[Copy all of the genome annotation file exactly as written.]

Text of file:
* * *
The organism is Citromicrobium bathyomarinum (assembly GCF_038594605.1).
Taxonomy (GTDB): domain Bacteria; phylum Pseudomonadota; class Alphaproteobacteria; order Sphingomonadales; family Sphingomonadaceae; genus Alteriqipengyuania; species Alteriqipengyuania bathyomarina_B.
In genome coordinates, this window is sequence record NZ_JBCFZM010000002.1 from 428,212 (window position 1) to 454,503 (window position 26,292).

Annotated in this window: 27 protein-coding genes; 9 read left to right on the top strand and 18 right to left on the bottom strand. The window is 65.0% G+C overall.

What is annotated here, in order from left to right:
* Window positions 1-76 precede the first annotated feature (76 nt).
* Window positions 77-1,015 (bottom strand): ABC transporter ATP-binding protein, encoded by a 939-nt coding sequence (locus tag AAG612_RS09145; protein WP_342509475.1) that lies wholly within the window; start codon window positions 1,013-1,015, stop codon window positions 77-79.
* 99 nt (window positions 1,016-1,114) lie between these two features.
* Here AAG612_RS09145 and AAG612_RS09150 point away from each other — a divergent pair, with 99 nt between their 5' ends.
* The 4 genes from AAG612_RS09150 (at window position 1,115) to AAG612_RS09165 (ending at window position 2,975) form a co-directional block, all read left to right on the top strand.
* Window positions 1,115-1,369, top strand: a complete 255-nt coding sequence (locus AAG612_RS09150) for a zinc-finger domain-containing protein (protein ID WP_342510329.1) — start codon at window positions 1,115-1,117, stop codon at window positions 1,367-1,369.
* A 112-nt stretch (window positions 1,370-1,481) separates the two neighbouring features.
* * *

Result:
The organism is Citromicrobium bathyomarinum (assembly GCF_038594605.1).
Taxonomy (GTDB): domain Bacteria; phylum Pseudomonadota; class Alphaproteobacteria; order Sphingomonadales; family Sphingomonadaceae; genus Alteriqipengyuania; species Alteriqipengyuania bathyomarina_B.
In genome coordinates, this window is sequence record NZ_JBCFZM010000002.1 from 428,212 (window position 1) to 454,503 (window position 26,292).

Annotated in this window: 27 protein-coding genes; 9 read left to right on the top strand and 18 right to left on the bottom strand. The window is 65.0% G+C overall.

What is annotated here, in order from left to right:
* Window positions 1-76 precede the first annotated feature (76 nt).
* Window positions 77-1,015 (bottom strand): ABC transporter ATP-binding protein, encoded by a 939-nt coding sequence (locus tag AAG612_RS09145; protein WP_342509475.1) that lies wholly within the window; start codon window positions 1,013-1,015, stop codon window positions 77-79.
* 99 nt (window positions 1,016-1,114) lie between these two features.
* Here AAG612_RS09145 and AAG612_RS09150 point away from each other — a divergent pair, with 99 nt between their 5' ends.
* The 4 genes from AAG612_RS09150 (at window position 1,115) to AAG612_RS09165 (ending at window position 2,975) form a co-directional block, all read left to right on the top strand.
* Window positions 1,115-1,369, top strand: a complete 255-nt coding sequence (locus AAG612_RS09150) for a zinc-finger domain-containing protein (protein ID WP_342510329.1) — start codon at window positions 1,115-1,117, stop codon at window positions 1,367-1,369.
* A 112-nt stretch (window positions 1,370-1,481) separates the two neighbouring features.